My dad and my sister have died, and I will forever be a card-carrying member of the club for people who have lost their people. I expected their deaths to change me forever. I didn’t expect my grief to creep into my body as longterm physical symptoms. Though a doctor could diagnose my broken bones with an X-ray or determine that the discomfort in my shoulder is a torn ligament, I know that she would never be able to locate the physical expressions of my grief. But that doesn’t make them any less real.
Grief Bacon is Modern Loss’ series on grief and the body. Read more here.
SEE ALSO: A Day in the Life of My Grief: An Illustrated Guide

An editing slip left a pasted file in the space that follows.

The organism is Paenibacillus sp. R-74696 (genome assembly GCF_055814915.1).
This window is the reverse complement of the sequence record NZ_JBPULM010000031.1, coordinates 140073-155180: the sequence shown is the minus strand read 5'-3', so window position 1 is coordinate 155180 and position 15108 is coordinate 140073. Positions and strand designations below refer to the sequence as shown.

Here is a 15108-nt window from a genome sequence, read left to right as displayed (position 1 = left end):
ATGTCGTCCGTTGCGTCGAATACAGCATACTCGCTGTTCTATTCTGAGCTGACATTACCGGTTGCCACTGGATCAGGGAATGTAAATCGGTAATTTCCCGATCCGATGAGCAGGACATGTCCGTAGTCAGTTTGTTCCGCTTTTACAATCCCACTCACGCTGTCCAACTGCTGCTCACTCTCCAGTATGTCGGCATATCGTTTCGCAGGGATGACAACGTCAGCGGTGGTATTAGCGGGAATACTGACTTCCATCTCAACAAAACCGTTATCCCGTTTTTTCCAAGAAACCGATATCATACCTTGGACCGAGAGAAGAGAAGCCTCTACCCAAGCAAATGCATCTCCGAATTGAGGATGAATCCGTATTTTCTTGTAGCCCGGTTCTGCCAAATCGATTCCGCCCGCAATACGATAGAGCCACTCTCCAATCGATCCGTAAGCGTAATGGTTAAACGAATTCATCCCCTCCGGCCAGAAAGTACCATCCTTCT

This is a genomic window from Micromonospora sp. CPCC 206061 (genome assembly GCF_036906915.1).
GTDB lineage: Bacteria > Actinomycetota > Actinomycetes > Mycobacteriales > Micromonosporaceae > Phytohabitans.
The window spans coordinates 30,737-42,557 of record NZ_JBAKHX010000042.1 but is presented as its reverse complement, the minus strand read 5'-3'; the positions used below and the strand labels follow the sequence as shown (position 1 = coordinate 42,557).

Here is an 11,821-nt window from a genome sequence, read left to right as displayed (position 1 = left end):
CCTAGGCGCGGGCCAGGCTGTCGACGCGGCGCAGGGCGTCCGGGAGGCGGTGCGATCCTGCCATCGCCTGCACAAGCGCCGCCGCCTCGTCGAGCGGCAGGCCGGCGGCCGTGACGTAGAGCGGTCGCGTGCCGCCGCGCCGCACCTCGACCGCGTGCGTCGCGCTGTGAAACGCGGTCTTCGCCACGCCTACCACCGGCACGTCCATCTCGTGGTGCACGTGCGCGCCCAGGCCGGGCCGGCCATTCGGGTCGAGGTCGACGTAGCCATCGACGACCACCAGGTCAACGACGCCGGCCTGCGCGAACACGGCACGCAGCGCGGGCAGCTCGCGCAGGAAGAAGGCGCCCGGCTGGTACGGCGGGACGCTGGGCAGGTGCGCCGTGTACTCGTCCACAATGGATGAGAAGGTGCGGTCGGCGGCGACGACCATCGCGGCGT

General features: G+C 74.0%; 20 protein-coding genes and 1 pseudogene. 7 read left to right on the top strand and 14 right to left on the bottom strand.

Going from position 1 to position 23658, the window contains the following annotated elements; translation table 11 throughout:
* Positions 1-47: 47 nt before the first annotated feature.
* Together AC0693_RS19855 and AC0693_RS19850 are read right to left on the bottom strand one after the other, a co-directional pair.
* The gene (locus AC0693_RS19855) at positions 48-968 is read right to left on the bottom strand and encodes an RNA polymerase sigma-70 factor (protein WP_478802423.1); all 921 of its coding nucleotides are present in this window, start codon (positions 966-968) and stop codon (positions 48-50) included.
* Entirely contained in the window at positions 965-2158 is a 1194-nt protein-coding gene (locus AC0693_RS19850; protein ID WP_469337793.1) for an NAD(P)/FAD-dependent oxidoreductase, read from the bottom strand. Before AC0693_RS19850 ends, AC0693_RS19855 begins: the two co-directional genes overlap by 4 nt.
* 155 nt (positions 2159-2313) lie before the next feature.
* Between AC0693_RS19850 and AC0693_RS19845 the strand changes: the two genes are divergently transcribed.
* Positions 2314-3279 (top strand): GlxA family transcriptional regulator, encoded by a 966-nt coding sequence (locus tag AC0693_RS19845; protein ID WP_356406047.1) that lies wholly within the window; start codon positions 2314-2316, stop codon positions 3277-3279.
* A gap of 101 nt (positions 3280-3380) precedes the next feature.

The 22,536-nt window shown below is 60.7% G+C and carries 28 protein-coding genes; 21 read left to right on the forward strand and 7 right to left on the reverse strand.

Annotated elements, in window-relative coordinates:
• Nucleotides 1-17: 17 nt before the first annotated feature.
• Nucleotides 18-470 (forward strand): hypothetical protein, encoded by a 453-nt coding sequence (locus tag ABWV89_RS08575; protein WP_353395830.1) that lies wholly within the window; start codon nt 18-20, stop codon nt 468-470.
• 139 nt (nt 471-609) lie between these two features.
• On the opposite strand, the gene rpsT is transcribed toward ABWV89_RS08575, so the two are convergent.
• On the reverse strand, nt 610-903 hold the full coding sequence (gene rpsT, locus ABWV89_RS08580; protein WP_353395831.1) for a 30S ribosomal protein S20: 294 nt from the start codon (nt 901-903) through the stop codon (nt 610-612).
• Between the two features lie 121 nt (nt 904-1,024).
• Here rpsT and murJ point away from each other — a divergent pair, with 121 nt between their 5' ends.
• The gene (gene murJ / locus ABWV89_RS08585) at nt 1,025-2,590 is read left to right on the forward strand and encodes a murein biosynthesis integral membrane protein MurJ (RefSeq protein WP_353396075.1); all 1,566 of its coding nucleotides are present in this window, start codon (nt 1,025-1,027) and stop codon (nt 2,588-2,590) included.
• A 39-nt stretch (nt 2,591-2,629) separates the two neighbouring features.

Kellyn Shoecraft has been intimate with grief since 2004, when her dad died after two decades of autoimmune illnesses. She is now navigating life without her sister, who died unexpectedly in 2017. Inspired by these losses, Kellyn is a co-founder at Here for You, a company that delivers thoughtfully presented practical care packages (think toilet paper) for people living through life’s toughest moments.